Considerable evidence shows that this is feeble protection, and steadily becoming less useful. Medium and large corporations typically have a huge public network attack surface and weak internal defenses, even the ones running IDS/IPS. Active monitoring and behavioral analytics help, but relatively few organizations use them. Even automated attacks can frequently perform pivot-and-escalate maneuvers once inside the perimeter, and a dedicated attacker nearly always can (see for example the history of the Hacking Team hack).

        You have to make deliberate changes to make anything available outside the corporate network and thus are unlikely to do it by accident.

        For most organizations this is simply not true. Internal devices that can make connections to the outside create potential tunnels into the network. That includes every employee who can run a browser and view external sites. BYOD and other portable devices often introduce new vectors without any interaction with or knowledge of IT. IT gets told to let managers connect their smartphones to the internal network when their on the premises, with no control over what apps are running on those phones. People sit in coffeeshops browsing arbitrary sites over unsecured HTTP on company laptops, then connect to the internal network over VPN, opening it to CSRF, XSS, and browser vulnerabilities.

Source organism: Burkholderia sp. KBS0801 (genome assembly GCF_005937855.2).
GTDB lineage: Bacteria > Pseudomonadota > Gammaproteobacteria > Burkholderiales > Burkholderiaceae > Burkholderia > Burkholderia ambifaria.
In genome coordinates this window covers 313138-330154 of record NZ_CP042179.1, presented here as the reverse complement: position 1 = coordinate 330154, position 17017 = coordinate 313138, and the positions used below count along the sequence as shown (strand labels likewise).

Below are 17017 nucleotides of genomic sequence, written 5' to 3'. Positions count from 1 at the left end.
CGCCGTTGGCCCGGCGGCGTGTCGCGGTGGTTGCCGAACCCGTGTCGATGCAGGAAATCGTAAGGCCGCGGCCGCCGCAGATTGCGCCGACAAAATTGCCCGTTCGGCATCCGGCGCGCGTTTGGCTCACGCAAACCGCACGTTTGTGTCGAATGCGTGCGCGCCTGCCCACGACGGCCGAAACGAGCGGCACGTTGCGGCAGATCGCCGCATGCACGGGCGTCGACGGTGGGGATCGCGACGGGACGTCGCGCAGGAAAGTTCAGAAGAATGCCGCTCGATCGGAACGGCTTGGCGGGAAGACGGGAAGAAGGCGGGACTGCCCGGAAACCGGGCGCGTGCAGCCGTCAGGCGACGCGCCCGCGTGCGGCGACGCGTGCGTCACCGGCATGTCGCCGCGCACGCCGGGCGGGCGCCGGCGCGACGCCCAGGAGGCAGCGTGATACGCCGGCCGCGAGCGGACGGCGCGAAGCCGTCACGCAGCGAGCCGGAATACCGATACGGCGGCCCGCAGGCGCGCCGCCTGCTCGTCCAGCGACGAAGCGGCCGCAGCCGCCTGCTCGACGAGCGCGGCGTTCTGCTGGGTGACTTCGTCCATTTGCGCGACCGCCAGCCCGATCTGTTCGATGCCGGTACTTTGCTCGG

These are all commonplaces in the IT security community. There's nothing exotic about any of it.

        The "Egg Model" (hard on the outside, soft on the inside) of corporate network protection provides some defense, but not nearly as much as many people think.

  2. IGotOut Silver badge

    Not sure on the HIPPA bit

    Going by "Practitioners and other healthcare providers cannot release any identifying information about their patients without written permission." I'm not sure this applies, as it is not the professional bodies that have "lost" this info, as it was the victims themselves that supplied the info to a 3rd party who then lost it.

    Now if the USA wasn't so corrupted by big business, they may get some decent laws to cover this, but no doubt they'll just end up with another years free credit checking.